Most people will, at some time or another, have to make difficult choices about the long-term care of an elderly parent, grandparent or other relative. Sadly, as many people reach old age they lose the mental or physical faculties needed to live completely independently, and when this is the case it is vital that they get the help they need. When help and healthcare is needed on a daily or very regular basis, there are only a few options left to consider when it comes to their best interests.
What Are the Different Ways to Get Care for My Parent or Grandparent?
Essentially, when someone needs help with basic tasks like washing, using the bathroom, dressing and moving around the home, it is never wise for them to continue living alone without someone there a lot of the time. You therefore have the options of moving them into a residential care home or hospice, having a member of the family move in with them to care for them, having them move in with you or another relative, or getting a professional nurse or carer to look after them as needed.
These options all have different pros and cons. While moving them into a home may make sure they get the best care around the clock, this is usually the option they will be most resistant to as they feel it means losing their independence and having to live in a place with lots of other people. However, there may not be anyone in the family who can give up enough time to give them the care they need to to work and other commitments, and it may also be impractical for a family member to offer care for reasons of distance or living space.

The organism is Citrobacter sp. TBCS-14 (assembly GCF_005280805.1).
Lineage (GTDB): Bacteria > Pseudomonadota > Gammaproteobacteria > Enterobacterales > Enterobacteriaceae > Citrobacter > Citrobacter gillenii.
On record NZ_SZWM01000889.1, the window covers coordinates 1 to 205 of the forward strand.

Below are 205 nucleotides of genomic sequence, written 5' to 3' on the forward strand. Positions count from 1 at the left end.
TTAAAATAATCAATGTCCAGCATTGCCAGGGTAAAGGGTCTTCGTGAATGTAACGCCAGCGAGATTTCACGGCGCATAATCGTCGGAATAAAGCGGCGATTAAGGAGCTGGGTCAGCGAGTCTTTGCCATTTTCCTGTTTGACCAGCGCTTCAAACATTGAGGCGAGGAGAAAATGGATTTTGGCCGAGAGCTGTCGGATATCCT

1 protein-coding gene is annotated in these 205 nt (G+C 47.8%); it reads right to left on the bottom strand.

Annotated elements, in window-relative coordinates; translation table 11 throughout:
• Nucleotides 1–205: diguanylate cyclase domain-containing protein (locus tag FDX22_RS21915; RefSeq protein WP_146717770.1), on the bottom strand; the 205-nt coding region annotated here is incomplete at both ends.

Is a Home Carer the Right Option?
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For many people, in home care is a good choice. This is because it means that you get the peace of mind of knowing that your parent or grandparent is being looked after by a trained professional whose only objective in their work is to take care of their needs, and you don’t need to make too many sacrifices in your own life to make sure their well-being. It is also a preferred option for a lot of elderly people themselves, as it allows them to stay in their own home among their own things.
However, the main thing to consider is that unless you hire a live in carer, the in home aide won’t be there at all times. This means that it is only a viable option when your elderly relative is still mentally sound and physically able enough to spend time alone in their house. Cost can also be a consideration, however it will usually be cheaper than residential care. There are agencies all over the country that can provide trained aides so if this is something you would like to pursue you should get in touch with one that has good reviews in your area and talk about your requirements. Remember that while home care may be a good solution now, you will still need to monitor the situation and consider a residential option if health deteriorates.
Today’s feature writer, Jennifer Wesley, is a social worker and an active blogger. She likes to help others and her blogs usually include topics involving home care. She loves travelling and usually indulges in camping and trekking during weekends.